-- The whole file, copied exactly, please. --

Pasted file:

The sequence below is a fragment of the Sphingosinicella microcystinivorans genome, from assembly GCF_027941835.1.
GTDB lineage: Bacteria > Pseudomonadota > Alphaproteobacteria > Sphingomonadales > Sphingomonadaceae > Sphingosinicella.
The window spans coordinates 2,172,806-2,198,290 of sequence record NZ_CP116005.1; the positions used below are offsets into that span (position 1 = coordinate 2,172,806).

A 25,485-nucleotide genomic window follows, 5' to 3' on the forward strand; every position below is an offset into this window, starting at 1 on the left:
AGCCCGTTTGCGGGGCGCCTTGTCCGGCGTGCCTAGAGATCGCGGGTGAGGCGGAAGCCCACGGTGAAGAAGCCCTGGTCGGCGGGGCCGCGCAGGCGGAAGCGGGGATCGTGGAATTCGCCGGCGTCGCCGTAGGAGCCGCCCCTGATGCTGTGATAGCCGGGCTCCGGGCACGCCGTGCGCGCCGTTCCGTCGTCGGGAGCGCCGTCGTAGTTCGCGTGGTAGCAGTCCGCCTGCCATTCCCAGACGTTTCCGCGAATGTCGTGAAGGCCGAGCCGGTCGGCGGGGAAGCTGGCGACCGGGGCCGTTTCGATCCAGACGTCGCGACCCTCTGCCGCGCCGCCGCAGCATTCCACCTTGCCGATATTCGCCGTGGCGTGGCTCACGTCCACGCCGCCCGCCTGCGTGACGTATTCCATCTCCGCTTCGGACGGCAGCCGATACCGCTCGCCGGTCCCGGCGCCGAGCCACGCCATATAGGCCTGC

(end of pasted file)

The sequence below is a fragment of the Sphingosinicella microcystinivorans genome, from assembly GCF_027941835.1.
GTDB lineage: Bacteria > Pseudomonadota > Alphaproteobacteria > Sphingomonadales > Sphingomonadaceae > Sphingosinicella.
The window spans coordinates 2,172,806-2,198,290 of sequence record NZ_CP116005.1; the positions used below are offsets into that span (position 1 = coordinate 2,172,806).

A 25,485-nucleotide genomic window follows, 5' to 3' on the forward strand; every position below is an offset into this window, starting at 1 on the left:
AGCCCGTTTGCGGGGCGCCTTGTCCGGCGTGCCTAGAGATCGCGGGTGAGGCGGAAGCCCACGGTGAAGAAGCCCTGGTCGGCGGGGCCGCGCAGGCGGAAGCGGGGATCGTGGAATTCGCCGGCGTCGCCGTAGGAGCCGCCCCTGATGCTGTGATAGCCGGGCTCCGGGCACGCCGTGCGCGCCGTTCCGTCGTCGGGAGCGCCGTCGTAGTTCGCGTGGTAGCAGTCCGCCTGCCATTCCCAGACGTTTCCGCGAATGTCGTGAAGGCCGAGCCGGTCGGCGGGGAAGCTGGCGACCGGGGCCGTTTCGATCCAGACGTCGCGACCCTCTGCCGCGCCGCCGCAGCATTCCACCTTGCCGATATTCGCCGTGGCGTGGCTCACGTCCACGCCGCCCGCCTGCGTGACGTATTCCATCTCCGCTTCGGACGGCAGCCGATACCGCTCGCCGGTCCCGGCGCCGAGCCACGCCATATAGGCCTGC